Organization: Program of Comparative Literature, UMass Amherst
The Graduate Student Conference on Translation Studies serves as a forum that exhibits the robust relationship between translation studies and other academic disciplines and professional fields. This conference brings together graduate students and early-career postdoctoral researchers united by a common interest in translation and interpreting.
This year, we welcome abstracts and panel proposals related to the topics of ethics and justice, pertaining to any subfield of translation and interpreting studies, including literary, technical, and legal translation; theory and practice of interpretation; translation history; and translation and interpreting technology. Possible themes include (but are not limited to): interpretation and migrant justice; the ethics and ideological implications of translation choices (both in terms of what we translate and how we go about it); translation as activism; translators’ and interpreters’ agency; community interpretation, family interpretation, and other pro bono modes of interpreting; ethics of medical interpreting; ethical and economic impact of machine translation; corporate translation and accountability; considerations relating to subjectivity, cultural difference, and collective identity; translation pedagogy; access to translation and interpreting services; politics of literary translation; publishing and visibility; gendered disparities in the profession; and so forth. We welcome comparative studies, case studies, corpus studies, argumentative essays, and any other methodology relevant to translation and interpreting studies.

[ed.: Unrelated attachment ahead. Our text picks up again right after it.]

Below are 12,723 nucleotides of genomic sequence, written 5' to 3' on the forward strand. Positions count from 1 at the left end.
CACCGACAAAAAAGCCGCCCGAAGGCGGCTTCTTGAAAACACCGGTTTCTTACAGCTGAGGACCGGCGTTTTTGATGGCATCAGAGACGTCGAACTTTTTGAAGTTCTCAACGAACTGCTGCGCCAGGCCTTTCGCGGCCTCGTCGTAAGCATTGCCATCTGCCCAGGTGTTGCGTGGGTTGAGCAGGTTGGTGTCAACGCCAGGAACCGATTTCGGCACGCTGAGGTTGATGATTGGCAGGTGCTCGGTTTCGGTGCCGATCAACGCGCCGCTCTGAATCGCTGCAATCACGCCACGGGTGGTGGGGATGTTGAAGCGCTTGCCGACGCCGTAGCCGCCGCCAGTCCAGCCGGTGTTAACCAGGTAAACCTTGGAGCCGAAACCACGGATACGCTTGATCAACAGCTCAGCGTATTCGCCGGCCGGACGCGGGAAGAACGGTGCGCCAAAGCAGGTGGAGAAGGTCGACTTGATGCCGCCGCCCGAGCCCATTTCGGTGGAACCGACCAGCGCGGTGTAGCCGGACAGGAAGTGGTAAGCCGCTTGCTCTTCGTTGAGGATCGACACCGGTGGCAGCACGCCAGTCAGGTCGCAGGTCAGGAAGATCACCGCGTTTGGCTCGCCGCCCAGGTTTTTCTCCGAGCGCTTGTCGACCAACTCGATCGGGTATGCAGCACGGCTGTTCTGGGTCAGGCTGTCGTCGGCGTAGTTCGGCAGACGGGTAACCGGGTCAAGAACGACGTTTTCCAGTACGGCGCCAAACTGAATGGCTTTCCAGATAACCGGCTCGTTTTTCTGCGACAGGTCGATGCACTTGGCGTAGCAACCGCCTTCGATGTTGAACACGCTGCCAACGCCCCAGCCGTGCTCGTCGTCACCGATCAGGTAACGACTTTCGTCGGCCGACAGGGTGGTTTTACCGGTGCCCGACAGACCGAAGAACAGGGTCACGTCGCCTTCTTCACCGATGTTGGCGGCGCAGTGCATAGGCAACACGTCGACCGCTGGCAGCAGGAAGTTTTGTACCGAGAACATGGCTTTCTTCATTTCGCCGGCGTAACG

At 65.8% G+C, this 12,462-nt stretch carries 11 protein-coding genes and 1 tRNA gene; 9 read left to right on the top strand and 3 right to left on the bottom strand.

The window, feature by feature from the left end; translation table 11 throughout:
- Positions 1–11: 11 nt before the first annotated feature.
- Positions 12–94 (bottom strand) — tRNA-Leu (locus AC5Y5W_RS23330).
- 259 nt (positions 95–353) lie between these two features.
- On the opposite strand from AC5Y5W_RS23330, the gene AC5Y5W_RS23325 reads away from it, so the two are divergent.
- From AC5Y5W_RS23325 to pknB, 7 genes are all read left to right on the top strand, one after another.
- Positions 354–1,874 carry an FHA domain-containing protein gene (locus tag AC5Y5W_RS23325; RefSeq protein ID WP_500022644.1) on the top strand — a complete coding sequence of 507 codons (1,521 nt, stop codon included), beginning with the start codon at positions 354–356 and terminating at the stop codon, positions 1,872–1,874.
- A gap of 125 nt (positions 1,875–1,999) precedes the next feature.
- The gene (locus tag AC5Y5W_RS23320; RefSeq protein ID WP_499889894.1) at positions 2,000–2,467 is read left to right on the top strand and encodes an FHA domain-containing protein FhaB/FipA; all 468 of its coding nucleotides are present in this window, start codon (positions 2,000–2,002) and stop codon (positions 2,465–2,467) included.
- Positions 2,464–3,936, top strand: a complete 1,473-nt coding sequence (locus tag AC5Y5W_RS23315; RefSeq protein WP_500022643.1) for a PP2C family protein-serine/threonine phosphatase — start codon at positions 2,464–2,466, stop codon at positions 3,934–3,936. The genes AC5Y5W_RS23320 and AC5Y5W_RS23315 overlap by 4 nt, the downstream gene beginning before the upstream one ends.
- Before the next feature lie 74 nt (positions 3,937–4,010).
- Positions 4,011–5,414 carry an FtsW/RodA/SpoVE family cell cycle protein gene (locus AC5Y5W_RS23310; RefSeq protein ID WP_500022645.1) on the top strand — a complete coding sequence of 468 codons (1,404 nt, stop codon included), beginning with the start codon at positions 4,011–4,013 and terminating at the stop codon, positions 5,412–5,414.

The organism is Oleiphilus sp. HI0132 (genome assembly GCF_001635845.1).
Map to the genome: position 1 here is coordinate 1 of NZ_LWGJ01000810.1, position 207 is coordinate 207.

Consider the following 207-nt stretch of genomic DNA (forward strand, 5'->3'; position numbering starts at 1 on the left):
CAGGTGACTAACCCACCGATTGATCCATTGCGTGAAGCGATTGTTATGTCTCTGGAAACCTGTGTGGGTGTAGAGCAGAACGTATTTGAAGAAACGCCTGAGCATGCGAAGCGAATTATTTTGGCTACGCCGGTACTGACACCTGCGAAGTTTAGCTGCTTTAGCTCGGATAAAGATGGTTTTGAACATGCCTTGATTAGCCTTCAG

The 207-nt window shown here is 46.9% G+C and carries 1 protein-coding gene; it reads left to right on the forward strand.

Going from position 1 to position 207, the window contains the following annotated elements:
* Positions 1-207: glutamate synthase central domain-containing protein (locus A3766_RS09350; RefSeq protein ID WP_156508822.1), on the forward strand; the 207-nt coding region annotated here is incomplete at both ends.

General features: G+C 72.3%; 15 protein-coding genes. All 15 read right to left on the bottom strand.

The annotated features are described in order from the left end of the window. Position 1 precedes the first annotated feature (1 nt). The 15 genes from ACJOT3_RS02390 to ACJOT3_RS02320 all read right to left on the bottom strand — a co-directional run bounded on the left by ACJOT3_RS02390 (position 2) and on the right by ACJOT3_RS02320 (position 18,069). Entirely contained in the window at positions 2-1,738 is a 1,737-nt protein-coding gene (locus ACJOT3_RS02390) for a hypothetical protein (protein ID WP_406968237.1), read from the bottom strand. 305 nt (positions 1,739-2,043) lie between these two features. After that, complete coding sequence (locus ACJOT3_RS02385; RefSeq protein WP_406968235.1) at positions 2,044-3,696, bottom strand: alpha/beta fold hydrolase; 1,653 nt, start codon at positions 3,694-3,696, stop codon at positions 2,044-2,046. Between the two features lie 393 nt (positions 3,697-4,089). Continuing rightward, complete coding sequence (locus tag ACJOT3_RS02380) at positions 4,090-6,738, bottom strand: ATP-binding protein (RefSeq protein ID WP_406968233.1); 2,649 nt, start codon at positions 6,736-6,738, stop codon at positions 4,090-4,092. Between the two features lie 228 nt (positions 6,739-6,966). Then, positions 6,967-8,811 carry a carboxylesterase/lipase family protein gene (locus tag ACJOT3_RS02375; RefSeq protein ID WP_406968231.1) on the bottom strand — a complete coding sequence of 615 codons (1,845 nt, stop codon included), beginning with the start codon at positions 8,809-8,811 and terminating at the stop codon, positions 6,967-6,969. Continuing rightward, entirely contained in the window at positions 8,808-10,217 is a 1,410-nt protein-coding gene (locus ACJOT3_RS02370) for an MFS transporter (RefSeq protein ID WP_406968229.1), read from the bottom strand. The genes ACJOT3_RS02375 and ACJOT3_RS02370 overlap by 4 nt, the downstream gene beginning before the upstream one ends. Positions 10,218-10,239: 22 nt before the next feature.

We are honored to host our keynote speaker, Dr. Erik Camayd-Freixas, a renowned scholar in the field of interpretation theory, best known for his work on the tension between justice and confidentiality in the context of mass prosecutions of undocumented workers. Since then, Dr. Camayd has continued to develop theories of interpretation, translation, and activism, with his most recent work exploring the psycholinguistics of critical thinking in the age of AI and viral propaganda.
In addition to the keynote address and the panels, conference activities will include literary and commercial translation workshops, a workshop on community interpretation, social events, and a multilingual literary reading. We are also excited to offer three scholarships for participants, to defray the costs of lodging and travel. Please indicate if you wish to be considered for scholarship funding, explaining why you believe that you deserve to be funded based on your situation or on the unique contribution of your research.
Deadline for submission of proposals: February 1, 2020
Notification of acceptance: February 12, 2020
Please send abstracts of 200-300 words and panel proposals of <150 words, including names of expected participants, to firstname.lastname@example.org. While scholars at various career stages are welcome to apply, please note that priority will be given to applicants who are current graduate students.